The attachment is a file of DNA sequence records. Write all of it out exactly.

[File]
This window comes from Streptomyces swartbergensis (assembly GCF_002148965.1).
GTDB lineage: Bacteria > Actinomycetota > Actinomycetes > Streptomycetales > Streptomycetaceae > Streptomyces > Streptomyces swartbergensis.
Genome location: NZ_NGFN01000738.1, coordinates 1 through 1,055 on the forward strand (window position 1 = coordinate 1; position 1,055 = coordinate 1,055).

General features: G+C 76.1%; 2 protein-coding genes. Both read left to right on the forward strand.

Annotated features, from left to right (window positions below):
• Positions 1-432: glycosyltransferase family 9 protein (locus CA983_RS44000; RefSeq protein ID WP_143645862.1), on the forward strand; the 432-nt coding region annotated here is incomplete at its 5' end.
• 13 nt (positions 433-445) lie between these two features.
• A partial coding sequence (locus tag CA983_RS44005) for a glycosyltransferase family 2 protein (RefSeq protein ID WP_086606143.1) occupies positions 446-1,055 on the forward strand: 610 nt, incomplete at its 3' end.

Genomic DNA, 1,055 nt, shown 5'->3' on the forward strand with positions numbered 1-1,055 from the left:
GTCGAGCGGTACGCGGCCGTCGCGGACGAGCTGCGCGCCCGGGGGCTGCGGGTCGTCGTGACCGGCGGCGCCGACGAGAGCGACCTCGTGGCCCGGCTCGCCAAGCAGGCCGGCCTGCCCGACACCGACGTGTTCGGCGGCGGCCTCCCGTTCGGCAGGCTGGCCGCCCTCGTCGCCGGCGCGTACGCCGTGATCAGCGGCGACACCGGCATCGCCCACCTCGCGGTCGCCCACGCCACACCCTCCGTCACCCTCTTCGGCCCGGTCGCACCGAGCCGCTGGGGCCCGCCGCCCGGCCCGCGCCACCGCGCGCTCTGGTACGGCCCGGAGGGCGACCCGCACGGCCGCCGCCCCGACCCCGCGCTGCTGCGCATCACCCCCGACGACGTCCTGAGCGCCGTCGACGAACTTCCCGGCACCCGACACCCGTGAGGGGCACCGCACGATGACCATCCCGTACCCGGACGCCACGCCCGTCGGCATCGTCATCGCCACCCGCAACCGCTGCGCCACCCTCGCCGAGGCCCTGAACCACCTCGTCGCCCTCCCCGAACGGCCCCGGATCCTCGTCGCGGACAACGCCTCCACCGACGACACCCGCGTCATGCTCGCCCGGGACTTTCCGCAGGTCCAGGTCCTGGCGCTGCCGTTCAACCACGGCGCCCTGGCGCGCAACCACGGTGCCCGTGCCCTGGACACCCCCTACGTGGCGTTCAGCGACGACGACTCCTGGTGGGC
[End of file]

This window comes from Streptomyces swartbergensis (assembly GCF_002148965.1).
GTDB lineage: Bacteria > Actinomycetota > Actinomycetes > Streptomycetales > Streptomycetaceae > Streptomyces > Streptomyces swartbergensis.
Genome location: NZ_NGFN01000738.1, coordinates 1 through 1,055 on the forward strand (window position 1 = coordinate 1; position 1,055 = coordinate 1,055).

General features: G+C 76.1%; 2 protein-coding genes. Both read left to right on the forward strand.

Annotated features, from left to right (window positions below):
• Positions 1-432: glycosyltransferase family 9 protein (locus CA983_RS44000; RefSeq protein ID WP_143645862.1), on the forward strand; the 432-nt coding region annotated here is incomplete at its 5' end.
• 13 nt (positions 433-445) lie between these two features.
• A partial coding sequence (locus tag CA983_RS44005) for a glycosyltransferase family 2 protein (RefSeq protein ID WP_086606143.1) occupies positions 446-1,055 on the forward strand: 610 nt, incomplete at its 3' end.

Genomic DNA, 1,055 nt, shown 5'->3' on the forward strand with positions numbered 1-1,055 from the left:
GTCGAGCGGTACGCGGCCGTCGCGGACGAGCTGCGCGCCCGGGGGCTGCGGGTCGTCGTGACCGGCGGCGCCGACGAGAGCGACCTCGTGGCCCGGCTCGCCAAGCAGGCCGGCCTGCCCGACACCGACGTGTTCGGCGGCGGCCTCCCGTTCGGCAGGCTGGCCGCCCTCGTCGCCGGCGCGTACGCCGTGATCAGCGGCGACACCGGCATCGCCCACCTCGCGGTCGCCCACGCCACACCCTCCGTCACCCTCTTCGGCCCGGTCGCACCGAGCCGCTGGGGCCCGCCGCCCGGCCCGCGCCACCGCGCGCTCTGGTACGGCCCGGAGGGCGACCCGCACGGCCGCCGCCCCGACCCCGCGCTGCTGCGCATCACCCCCGACGACGTCCTGAGCGCCGTCGACGAACTTCCCGGCACCCGACACCCGTGAGGGGCACCGCACGATGACCATCCCGTACCCGGACGCCACGCCCGTCGGCATCGTCATCGCCACCCGCAACCGCTGCGCCACCCTCGCCGAGGCCCTGAACCACCTCGTCGCCCTCCCCGAACGGCCCCGGATCCTCGTCGCGGACAACGCCTCCACCGACGACACCCGCGTCATGCTCGCCCGGGACTTTCCGCAGGTCCAGGTCCTGGCGCTGCCGTTCAACCACGGCGCCCTGGCGCGCAACCACGGTGCCCGTGCCCTGGACACCCCCTACGTGGCGTTCAGCGACGACGACTCCTGGTGGGC